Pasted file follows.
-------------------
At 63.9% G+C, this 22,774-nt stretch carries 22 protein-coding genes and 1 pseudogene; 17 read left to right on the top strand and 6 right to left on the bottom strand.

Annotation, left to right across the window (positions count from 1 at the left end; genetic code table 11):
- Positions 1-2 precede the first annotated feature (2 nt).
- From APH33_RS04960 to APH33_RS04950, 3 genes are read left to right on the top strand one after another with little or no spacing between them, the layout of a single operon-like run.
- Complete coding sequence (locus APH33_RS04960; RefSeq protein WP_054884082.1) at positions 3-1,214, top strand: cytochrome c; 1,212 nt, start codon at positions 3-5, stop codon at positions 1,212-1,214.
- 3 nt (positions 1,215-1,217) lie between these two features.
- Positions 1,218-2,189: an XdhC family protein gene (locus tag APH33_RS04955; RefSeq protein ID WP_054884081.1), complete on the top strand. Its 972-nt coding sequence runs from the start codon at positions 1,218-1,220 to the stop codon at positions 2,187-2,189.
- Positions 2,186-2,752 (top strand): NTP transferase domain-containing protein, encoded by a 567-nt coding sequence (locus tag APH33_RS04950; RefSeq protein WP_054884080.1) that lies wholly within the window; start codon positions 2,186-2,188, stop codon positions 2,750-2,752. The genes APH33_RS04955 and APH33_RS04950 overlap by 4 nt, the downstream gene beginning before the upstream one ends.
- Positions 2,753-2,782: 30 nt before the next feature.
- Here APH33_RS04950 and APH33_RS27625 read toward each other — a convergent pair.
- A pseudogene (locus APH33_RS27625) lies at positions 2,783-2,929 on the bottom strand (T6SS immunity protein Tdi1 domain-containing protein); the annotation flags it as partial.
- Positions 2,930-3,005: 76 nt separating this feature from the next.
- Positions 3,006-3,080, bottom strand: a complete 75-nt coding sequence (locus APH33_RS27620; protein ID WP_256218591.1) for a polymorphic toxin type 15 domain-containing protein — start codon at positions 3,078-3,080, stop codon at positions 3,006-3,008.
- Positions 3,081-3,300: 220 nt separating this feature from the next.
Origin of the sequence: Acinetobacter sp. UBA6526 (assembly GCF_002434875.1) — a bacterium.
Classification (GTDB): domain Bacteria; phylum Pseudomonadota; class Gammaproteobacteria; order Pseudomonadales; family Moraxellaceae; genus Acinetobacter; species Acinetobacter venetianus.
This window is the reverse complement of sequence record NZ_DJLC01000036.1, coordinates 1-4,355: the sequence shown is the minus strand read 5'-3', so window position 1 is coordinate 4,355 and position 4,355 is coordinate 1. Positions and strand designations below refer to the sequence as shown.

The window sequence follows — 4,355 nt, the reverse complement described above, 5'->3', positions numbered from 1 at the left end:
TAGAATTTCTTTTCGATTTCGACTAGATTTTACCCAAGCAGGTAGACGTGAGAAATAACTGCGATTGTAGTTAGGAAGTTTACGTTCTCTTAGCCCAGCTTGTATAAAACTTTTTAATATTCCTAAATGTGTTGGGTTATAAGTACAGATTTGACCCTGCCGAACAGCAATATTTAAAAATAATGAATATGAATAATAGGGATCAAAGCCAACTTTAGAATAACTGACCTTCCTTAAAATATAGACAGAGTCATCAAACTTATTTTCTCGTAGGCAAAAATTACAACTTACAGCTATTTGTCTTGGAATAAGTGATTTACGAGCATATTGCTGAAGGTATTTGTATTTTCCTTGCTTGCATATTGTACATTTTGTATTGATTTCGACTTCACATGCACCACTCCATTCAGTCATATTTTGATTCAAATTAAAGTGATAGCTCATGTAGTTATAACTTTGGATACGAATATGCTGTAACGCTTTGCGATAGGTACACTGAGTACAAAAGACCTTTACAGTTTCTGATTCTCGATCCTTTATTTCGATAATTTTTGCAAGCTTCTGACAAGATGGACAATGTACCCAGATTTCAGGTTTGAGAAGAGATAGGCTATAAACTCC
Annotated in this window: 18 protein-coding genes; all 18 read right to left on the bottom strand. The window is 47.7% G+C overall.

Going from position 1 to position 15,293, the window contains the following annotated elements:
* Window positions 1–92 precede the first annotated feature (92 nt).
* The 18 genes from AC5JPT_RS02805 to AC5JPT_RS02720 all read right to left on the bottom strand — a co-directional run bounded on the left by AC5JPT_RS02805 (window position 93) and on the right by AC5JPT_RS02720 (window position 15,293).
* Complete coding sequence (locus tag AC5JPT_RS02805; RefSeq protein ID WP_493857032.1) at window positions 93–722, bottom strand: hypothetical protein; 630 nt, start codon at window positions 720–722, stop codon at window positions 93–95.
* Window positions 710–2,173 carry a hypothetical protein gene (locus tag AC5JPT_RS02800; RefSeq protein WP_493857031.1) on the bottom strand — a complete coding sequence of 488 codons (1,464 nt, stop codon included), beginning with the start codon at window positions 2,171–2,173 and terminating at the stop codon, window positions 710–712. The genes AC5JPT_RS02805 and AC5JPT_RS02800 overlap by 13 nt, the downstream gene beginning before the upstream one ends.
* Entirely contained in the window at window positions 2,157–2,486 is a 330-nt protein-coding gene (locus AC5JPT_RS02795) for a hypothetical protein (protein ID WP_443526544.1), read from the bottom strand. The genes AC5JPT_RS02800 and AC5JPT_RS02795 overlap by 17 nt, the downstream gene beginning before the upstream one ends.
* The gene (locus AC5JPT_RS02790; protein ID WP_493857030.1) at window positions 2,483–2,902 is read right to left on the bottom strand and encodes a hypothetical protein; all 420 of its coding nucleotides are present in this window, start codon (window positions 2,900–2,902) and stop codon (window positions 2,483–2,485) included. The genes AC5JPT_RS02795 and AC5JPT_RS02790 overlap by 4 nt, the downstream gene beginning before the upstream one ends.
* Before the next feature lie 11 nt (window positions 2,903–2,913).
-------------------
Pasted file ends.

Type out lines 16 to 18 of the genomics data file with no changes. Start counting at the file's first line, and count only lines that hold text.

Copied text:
Classification (GTDB): domain Bacteria; phylum Pseudomonadota; class Gammaproteobacteria; order Pseudomonadales; family Moraxellaceae; genus Acinetobacter; species Acinetobacter venetianus.
This window is the reverse complement of sequence record NZ_DJLC01000036.1, coordinates 1-4,355: the sequence shown is the minus strand read 5'-3', so window position 1 is coordinate 4,355 and position 4,355 is coordinate 1. Positions and strand designations below refer to the sequence as shown.

The window sequence follows — 4,355 nt, the reverse complement described above, 5'->3', positions numbered from 1 at the left end: